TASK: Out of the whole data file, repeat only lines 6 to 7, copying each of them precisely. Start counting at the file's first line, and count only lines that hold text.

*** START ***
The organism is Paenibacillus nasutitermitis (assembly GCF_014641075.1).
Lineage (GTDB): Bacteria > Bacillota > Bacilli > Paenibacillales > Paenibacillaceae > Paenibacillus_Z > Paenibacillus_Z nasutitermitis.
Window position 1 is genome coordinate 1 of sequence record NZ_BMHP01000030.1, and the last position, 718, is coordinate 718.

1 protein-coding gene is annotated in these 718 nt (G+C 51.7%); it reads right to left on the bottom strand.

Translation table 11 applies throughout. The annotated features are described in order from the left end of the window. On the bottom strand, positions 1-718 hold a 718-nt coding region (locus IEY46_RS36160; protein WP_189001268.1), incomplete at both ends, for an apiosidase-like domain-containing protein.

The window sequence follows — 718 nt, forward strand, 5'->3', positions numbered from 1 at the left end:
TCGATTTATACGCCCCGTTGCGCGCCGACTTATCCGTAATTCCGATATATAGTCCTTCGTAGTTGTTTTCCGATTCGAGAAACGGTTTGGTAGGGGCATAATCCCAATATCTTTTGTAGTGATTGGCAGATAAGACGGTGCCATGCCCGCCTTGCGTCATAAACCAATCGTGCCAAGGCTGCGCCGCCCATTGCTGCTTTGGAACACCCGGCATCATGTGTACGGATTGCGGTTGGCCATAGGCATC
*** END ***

The window sequence follows — 718 nt, forward strand, 5'->3', positions numbered from 1 at the left end:
TCGATTTATACGCCCCGTTGCGCGCCGACTTATCCGTAATTCCGATATATAGTCCTTCGTAGTTGTTTTCCGATTCGAGAAACGGTTTGGTAGGGGCATAATCCCAATATCTTTTGTAGTGATTGGCAGATAAGACGGTGCCATGCCCGCCTTGCGTCATAAACCAATCGTGCCAAGGCTGCGCCGCCCATTGCTGCTTTGGAACACCCGGCATCATGTGTACGGATTGCGGTTGGCCATAGGCATC